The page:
Portugal-based startup, Tesselo launched in Lisbon last week with a mission of using its advanced AI-based satellite imagery technology to prevent and combat environmental disasters such as forest fires.
The company – first established in 2017 – has gone through a process of research and development in the interim period. Whilst a primary use case for its technology exists in tackling environmental disasters such as forest fires, over two years of intensive R&D has led to the production of a range of AI-based mapping solutions. Such solutions are applicable to a far reaching range of use cases across many industry sectors.
“We are glad to be launching today in Portugal and making our technology broadly available…”
Upon launching, Tesselo CEO, Rémi Charpentier, spoke to the scope and nature of the technology that the company has developed:
“New earth observation capabilities and the recent advances in AI allow us to build environmental models at a scale, accuracy level and speed never seen before. We are glad to be launching today in Portugal and making our technology broadly available to businesses ranging from forestry to agriculture and urban development.”
The company has established a country-wide mapping solution in respect of continental Portugal. The implications of the technology will be realized in the forestry, agriculture and urban planning arenas. Charpentier expanded on the nature of the technology:
“Our technology allows us to monitor change in a very granular way, enabling us to integrate seasons and plant lifecycles into our vegetation models.”
The Tesselo CEO believes that basing out of Portugal is a good fit for the company. The company made a strategic decision to establish itself there on the back of Lisbon developing into a vibrant tech hub.
Additionally, Charpentier believes that the Iberian nation provides a natural market for the company’s solutions – providing the opportunity to make a more immediate impact in terms of real world use.
The project owes its development in part to work carried out at the Instituto Pedro Nunes (IPN), located in Coimbra, Central Portugal. The institute had been active in encouraging and facilitating entrepreneurs in using space imaging and sensor technology for agricultural and environmental purposes. IPN is the coordinator of the European Space Agency (ESA) Incumbation Center in Portugal.
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The ESA’s activities in Portugal in this regard have been fruitful. Within the country, an increasing number of companies have demonstrated a desire to use space technology in order to advance projects that implicate fishing, climate, transport, sport and health related use cases.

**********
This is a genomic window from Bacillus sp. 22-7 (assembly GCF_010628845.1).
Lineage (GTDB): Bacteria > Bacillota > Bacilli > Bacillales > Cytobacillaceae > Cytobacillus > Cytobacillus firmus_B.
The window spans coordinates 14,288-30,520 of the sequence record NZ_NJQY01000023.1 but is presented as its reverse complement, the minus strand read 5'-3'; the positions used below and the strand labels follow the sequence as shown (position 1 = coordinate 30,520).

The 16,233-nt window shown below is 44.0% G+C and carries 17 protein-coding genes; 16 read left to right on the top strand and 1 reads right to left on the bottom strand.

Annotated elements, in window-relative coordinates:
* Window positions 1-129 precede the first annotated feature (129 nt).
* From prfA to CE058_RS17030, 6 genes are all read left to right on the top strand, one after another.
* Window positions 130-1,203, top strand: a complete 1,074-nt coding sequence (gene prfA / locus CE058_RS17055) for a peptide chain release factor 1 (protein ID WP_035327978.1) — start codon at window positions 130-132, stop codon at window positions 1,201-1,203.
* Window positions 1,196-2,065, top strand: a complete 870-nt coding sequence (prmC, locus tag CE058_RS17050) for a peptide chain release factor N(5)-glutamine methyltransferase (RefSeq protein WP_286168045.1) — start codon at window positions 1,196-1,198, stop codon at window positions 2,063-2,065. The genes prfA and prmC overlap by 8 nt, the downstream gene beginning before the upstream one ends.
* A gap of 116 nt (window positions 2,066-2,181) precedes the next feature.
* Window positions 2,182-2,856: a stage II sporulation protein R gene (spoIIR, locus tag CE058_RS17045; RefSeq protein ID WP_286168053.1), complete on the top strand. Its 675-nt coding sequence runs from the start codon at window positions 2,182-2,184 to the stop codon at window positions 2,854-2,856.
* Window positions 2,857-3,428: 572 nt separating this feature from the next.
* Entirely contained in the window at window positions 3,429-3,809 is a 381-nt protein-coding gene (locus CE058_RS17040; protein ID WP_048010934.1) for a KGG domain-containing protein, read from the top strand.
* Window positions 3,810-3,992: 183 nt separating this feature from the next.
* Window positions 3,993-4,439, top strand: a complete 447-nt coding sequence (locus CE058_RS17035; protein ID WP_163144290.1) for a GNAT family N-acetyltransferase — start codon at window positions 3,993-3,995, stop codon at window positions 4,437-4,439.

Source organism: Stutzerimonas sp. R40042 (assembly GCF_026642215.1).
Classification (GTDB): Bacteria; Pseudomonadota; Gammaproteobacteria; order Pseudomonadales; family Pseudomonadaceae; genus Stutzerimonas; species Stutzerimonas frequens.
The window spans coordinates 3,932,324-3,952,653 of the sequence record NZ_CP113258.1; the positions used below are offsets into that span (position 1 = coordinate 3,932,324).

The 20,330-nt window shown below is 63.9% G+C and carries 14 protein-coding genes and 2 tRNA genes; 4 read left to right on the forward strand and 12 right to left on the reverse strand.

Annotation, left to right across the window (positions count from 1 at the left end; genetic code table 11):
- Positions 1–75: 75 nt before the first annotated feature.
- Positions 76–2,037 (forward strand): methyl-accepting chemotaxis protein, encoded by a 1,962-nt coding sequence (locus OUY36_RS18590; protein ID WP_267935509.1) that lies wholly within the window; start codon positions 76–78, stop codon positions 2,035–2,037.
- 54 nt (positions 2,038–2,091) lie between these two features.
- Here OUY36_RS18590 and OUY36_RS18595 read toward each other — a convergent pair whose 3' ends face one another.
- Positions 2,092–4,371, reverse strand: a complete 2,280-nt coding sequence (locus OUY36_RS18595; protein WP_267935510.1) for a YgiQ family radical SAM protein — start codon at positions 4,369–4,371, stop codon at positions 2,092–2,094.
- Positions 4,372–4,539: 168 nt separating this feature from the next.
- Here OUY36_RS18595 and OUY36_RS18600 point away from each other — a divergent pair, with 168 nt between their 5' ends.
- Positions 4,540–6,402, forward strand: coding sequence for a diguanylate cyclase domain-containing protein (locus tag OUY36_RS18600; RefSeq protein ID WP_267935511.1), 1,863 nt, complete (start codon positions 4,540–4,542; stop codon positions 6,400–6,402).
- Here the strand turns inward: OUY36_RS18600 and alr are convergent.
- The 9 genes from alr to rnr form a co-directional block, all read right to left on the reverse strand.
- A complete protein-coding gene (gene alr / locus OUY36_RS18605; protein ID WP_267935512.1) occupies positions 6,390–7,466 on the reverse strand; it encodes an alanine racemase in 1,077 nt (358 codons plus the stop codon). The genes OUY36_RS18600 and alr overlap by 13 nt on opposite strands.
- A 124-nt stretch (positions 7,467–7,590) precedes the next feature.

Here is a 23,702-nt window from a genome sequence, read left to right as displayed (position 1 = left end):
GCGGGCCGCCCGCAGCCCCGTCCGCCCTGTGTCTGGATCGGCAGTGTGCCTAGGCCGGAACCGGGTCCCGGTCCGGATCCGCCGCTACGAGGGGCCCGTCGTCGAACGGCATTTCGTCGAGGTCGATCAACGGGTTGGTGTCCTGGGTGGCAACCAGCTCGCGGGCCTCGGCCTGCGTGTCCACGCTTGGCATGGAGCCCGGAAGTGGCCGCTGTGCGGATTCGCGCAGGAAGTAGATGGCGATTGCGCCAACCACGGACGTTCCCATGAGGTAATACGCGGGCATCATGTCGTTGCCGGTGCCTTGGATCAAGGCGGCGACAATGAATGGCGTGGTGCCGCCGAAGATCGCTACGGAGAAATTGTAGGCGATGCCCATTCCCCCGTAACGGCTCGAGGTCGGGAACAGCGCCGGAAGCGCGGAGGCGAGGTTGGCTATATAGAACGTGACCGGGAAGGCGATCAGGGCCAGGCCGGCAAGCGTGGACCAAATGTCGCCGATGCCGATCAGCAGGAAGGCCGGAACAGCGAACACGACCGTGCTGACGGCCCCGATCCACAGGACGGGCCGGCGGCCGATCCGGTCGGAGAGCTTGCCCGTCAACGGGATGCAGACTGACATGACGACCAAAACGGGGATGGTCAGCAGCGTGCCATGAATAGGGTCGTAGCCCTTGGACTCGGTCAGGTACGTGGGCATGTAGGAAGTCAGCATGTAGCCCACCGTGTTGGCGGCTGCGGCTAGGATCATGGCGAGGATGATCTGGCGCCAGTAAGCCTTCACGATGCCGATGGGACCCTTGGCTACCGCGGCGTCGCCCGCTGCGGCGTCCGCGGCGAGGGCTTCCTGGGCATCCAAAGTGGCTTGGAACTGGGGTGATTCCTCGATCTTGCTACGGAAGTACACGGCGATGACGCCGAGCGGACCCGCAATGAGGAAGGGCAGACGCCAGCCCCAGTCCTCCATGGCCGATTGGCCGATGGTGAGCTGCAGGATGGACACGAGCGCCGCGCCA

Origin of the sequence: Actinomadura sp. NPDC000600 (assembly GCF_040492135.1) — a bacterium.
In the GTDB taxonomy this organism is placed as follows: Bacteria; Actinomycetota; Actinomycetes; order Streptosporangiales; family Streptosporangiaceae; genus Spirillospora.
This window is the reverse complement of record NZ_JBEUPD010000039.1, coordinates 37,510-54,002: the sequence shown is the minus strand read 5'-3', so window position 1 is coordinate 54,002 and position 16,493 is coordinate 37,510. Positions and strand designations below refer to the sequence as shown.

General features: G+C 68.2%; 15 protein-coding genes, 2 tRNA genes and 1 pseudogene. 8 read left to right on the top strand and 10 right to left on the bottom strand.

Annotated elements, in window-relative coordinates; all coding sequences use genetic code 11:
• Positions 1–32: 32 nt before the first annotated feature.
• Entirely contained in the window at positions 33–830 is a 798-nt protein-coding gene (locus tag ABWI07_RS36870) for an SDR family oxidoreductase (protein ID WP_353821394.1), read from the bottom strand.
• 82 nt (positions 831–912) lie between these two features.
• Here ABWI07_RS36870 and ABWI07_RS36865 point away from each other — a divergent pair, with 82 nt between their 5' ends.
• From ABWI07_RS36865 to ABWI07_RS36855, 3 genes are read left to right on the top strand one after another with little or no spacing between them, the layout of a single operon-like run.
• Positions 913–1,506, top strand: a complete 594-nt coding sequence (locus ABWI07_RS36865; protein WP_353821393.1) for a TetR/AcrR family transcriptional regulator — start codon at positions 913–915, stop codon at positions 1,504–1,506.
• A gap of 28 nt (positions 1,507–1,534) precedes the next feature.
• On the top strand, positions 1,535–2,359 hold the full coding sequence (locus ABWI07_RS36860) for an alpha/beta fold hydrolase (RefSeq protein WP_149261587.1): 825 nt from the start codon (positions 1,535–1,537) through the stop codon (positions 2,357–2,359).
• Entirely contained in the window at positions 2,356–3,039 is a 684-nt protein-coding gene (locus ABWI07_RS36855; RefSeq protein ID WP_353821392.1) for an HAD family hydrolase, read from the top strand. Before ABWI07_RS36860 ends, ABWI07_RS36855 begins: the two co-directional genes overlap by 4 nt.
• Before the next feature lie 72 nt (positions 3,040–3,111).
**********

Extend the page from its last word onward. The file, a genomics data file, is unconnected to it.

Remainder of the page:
Tesselo appears to be playing their part in terms of the tangible use of space technology and its application in terrestrial sectors. This has all been facilitated through a long term partnership with IPN, together with three grants which the company received from the ESA.
It’s easy to see why Charpentier has identified a use case in which the company can make a more immediate impact for its technology. At this early stage in the year, wildfires throughout Europe have already exceeded last year’s blazes.
2017 proved to be a particularly bad in terms of wildfires throughout Europe. It accounted for in excess of 800,000 hectares of land being burned.
Portugal was one of the countries hardest hit – with more than 10,000 separate wildfires having to be dealt with. A series of fires in June led to the deaths of 64 people. The country couldn’t respond effectively to the situation and was forced to call in international help.
The EU is increasingly recognizing the intensifying nature of the problem and with that it’s demonstrating more willingness to deploy more resources towards combating the issue. That’s where Tesselo’s solution may come in to play.
The company has developed a country-wide mapping application which can estimate the risk and impact of forest fires. It achieves this through the monitoring of clearing areas around infrastructure and power lines.
In this way, it can map risk and ensure that environmental regulations are enforced, potentially preventing a wildfire from starting in the first place.